Put an atheist in a strict Catholic school? Expect comedy, chaos, and an Inquisition. The Breakfast Club meets Saved! in debut author Katie Henry’s hilarious novel about a band of misfits who set out to challenge their school, one nun at a time. Perfect for fans of Becky Albertalli and Robyn Schneider. When Michael walks through the doors of Catholic school, things can’t get much worse. His dad has just made the family move again, and Michael needs a friend. When a girl challenges their teacher in class, Michael thinks he might have found one, and a fellow atheist at that. Only this girl, Lucy, isn’t just Catholic . . . she wants to be a priest. Lucy introduces Michael to other St. Clare’s outcasts, and he officially joins Heretics Anonymous, where he can be an atheist, Lucy can be an outspoken feminist, Avi can be Jewish and gay, Max can wear whatever he wants, and Eden can practice paganism. Michael encourages the Heretics to go from secret society to rebels intent on exposing the school’s hypocrisies one stunt at a time. But when Michael takes one mission too far—putting the other Heretics at risk—he must decide whether to fight for his own freedom or rely on faith, whatever that means, in God, his friends, or himself.
Underrepresented "Religious" Group!
Michael is angry enough at his parents that they have moved him and his sister yet again for his father's job as he goes into his junior year, but to enroll him in a Catholic school, no matter how good, makes him even angrier. He's an agnostic, and prepared to have a miserable time. Luckily, on the very first day he hears Lucy arguing with the teacher about religious points and thinks he has a soul mate. He does, in a way-- Lucy identifies herself as a heretic, in that her beliefs aren't quite sanctioned by the church, but she is very much a believer. She has a small group of other students who don't necessarily toe the line in plain black shoes, and they all decide that it's time to make their opinions known. They manage to do some underhanded but well thought out pranks, like changing the sex ed/abstinence video, but things get serious when the Latin teacher loses her job when her same-sex marriage comes to the attention of the school. Michael and Lucy start to date, and Michael's issues with his family situation also reach a tipping point.
Ms. Henry is clearly a far, far better human being than I am! I have been an atheist since confirmation class, and of all the people who have been flat-out mean to me in my life, religious people have been the absolute meanest. Ms. Henry gets ENORMOUS bonus points for not only really understanding and describing Michael's beliefs, but for describing and being kind about ALL of the different beliefs she portrays. It's an incredibly difficult thing to do, and she pulls it off with a great deal of good humor as well!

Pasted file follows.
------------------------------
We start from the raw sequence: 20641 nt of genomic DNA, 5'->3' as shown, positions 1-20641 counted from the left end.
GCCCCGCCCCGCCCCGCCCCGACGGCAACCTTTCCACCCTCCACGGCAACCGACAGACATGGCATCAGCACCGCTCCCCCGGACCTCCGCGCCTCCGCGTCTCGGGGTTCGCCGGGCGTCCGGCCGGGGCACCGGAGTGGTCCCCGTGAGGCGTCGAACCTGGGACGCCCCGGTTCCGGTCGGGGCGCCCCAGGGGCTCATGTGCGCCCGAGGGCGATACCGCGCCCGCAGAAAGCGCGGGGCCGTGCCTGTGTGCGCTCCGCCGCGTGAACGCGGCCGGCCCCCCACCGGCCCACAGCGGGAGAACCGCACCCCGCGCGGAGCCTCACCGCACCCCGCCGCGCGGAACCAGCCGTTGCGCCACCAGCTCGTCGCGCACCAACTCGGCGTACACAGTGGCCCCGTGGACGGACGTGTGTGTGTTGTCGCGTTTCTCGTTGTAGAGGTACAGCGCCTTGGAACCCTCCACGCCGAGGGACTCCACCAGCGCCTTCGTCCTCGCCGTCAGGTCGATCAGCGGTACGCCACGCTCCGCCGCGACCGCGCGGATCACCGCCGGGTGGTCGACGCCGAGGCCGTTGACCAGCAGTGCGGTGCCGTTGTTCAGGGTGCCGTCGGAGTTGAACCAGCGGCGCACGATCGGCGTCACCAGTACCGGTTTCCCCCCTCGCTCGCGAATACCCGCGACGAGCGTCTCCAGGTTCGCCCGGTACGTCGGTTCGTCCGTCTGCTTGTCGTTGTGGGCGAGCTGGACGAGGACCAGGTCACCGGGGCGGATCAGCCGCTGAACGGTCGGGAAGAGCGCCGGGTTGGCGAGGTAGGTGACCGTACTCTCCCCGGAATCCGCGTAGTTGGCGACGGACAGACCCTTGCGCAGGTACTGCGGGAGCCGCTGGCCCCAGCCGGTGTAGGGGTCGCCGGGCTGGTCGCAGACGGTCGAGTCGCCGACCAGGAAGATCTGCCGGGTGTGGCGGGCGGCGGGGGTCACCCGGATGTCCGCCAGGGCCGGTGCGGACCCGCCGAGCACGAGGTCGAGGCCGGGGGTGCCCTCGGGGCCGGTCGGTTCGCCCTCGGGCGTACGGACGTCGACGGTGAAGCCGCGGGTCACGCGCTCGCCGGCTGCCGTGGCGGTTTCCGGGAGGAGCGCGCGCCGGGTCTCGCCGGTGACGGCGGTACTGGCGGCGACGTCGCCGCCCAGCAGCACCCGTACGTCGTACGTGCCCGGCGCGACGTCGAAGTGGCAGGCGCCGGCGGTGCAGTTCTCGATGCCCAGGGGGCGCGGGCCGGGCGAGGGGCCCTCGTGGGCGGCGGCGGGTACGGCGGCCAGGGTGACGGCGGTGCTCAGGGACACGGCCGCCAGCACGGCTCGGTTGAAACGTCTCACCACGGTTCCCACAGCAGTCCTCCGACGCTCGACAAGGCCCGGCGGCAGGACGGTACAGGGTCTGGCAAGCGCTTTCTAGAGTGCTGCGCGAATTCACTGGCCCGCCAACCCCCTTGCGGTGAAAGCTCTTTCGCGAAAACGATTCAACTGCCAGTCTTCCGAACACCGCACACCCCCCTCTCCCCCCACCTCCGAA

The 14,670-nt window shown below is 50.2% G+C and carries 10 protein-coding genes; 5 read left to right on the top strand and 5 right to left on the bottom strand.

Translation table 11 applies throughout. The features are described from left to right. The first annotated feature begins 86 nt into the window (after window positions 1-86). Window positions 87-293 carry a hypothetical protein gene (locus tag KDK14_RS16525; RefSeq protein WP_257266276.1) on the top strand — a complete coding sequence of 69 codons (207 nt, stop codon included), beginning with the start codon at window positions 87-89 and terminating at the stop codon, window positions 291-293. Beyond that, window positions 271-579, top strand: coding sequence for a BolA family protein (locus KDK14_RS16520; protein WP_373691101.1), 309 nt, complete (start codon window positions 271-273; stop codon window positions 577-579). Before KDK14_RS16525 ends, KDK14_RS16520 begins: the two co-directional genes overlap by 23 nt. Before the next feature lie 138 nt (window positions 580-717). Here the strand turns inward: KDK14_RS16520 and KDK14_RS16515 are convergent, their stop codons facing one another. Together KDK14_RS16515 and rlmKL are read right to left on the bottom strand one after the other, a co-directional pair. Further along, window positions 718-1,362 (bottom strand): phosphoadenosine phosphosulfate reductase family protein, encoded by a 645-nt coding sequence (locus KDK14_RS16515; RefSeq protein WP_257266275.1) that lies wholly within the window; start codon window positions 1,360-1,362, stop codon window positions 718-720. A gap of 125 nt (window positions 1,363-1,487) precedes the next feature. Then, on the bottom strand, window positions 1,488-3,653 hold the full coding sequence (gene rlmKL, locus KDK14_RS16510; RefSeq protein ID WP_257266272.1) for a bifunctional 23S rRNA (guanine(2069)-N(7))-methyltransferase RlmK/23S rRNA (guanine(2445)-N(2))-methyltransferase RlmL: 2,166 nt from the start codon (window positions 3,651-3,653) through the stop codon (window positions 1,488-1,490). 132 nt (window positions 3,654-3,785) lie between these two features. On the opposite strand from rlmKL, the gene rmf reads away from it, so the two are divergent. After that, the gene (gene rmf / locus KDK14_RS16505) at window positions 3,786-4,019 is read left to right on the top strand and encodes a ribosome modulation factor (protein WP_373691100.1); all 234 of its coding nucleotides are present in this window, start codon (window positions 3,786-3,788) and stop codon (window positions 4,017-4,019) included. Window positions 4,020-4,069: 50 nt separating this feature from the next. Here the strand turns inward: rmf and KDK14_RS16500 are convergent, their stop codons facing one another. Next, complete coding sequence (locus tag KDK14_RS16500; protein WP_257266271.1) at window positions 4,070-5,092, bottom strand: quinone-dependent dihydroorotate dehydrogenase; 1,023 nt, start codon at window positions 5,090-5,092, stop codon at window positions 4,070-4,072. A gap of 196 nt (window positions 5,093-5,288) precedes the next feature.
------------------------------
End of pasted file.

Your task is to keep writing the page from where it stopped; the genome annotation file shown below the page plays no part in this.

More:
Drinking and allusions to sexual behavior, while mild, make this more of a YA title more appropriate for high school, but I would love something similar for middle school students.
What worked: This is a humorous at times contemporary novel of an Atheist teen who ends up in a Catholic school and a group of 'misfits' who try to take on the school's unfair practices.
Michael is an atheist who finds himself in a religious school setting. I really loved how the author shows us a teen who tries to find his place in a Catholic school even though he doesn't believe in God. Michael ends up being attracted to Lucy, who though devout in her faith, challenges a teacher in class. Later Lucy introduces him to others, who aren't the stereotypical private Catholic school teens.
The whole novel has a Breakfast Club vibe going for it. This group of so-called misfits meets in the basement of the school and calls themselves Heretics Anonymous. Some of their antics are pretty funny, like when they switch out the sex education tape and insert 'true' facts.
Then when they decide to take more action to show the hypocrisy in the school administration after a teacher is fired, things get out of control.
Another huge plus has to be how the Catholic school teachers aren't painted in just extreme strokes, but rather are given their own vulnerabilities with what goes on in the school.
Engaging coming of age story where five teens set out to openly question the administration of their school. There's humor, friendship, romance, but mostly faith. Not just faith in God, but finding the peace and love within and with others. Totally recommend!